The old Steam Crane remains resplendent in front of the North Warehouse which is occupied by Gloucester City Council. It must have been a nice warm job operating it as there is a large boiler at the back. We have been relaxing here today and went for Sunday roast in Fosters, just a few steps away from the floating pontoons where we are moored.
We spotted this young seagull in the wall, his sibling wasn’t so lucky and had fallen in the water. The RSPCA lady came to it’s rescue. Apparently their feathers are not waterproof yet, so if they get into the water they get waterlogged and can’t get out.
This centrifugal water pump was affectionately known as ‘The Snail’, you can see why. Built by Gwynne Engineers it was installed in 1964 to pump water from the River Severn into the Sharpness Canal until 2001. It shifted 47,000 gallons a minute! Now the new pumps have been installed below ground and supply water to Purton treatment works for drinking water for the people of Bristol.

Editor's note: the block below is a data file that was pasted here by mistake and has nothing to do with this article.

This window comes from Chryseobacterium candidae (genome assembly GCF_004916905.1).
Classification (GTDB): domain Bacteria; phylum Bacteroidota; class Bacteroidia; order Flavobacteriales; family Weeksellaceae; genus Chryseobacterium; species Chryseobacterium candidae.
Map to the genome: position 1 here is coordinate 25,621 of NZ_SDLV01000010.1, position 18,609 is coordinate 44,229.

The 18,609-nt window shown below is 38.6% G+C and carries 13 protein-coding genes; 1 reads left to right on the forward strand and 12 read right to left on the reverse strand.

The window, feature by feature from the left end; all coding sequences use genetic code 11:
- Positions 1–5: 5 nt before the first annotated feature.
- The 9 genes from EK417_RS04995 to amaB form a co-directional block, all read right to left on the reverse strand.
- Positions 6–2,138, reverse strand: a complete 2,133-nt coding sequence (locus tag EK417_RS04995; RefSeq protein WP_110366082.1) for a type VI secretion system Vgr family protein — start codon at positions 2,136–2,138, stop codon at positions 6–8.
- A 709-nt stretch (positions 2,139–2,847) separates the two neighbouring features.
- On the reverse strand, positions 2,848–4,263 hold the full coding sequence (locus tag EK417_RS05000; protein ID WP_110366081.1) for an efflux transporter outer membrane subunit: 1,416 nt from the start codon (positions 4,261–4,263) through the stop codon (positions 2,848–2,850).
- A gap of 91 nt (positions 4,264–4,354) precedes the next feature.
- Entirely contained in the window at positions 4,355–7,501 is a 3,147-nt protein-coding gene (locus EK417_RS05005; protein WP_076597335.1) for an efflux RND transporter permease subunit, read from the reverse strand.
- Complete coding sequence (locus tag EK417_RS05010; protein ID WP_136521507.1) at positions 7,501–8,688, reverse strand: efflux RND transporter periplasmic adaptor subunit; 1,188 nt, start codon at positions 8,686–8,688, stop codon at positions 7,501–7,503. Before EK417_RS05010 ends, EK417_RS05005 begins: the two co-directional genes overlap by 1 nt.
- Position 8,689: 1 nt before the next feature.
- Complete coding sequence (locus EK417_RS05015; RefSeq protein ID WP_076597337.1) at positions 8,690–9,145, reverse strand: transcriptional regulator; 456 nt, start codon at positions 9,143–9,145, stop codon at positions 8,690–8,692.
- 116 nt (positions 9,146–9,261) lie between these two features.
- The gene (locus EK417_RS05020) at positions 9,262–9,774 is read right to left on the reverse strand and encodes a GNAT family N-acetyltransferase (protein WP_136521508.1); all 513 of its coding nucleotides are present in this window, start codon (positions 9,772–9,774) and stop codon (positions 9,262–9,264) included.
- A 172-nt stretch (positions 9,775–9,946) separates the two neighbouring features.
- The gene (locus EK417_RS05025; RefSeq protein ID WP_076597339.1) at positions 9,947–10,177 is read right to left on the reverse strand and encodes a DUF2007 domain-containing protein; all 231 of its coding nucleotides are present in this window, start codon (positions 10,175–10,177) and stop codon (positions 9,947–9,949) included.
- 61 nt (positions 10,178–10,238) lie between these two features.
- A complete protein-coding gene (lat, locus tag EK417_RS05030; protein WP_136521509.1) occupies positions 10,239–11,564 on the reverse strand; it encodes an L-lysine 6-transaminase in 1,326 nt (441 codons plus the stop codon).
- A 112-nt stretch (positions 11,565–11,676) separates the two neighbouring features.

Lanthony Warehouse is the home of the National waterways Museum, to the left is the trip boat Queen Boadicea which runs pleasure trips down the canal. Many of the old warehouses have been converted into flats, but there are also several new blocks that have been built in a different style as seen in the centre of this shot.
Lanthony Bascule Bridge is electronically operated for boats to pass below. The bridge is restricted for the use of Buses and Taxi’s only, but car drivers don’t seem to take any notice if the signs saying so.
The Gloucester Antiques Centre has moved down from the Lock Warehouse into the new shopping Outlet complex by the bridge. There are all kinds of goodies on sale here from Grandfather Clocks to jewellery.
These little wooden trucks are a new installation, but there is no information board stating whether they are old or new. if they were in use the protruding hubs of the wheels could have been lethal. There are railway lines and a few goods trucks still in place near the museum, from the times when cargos of large ships were transferred by rail from the docks.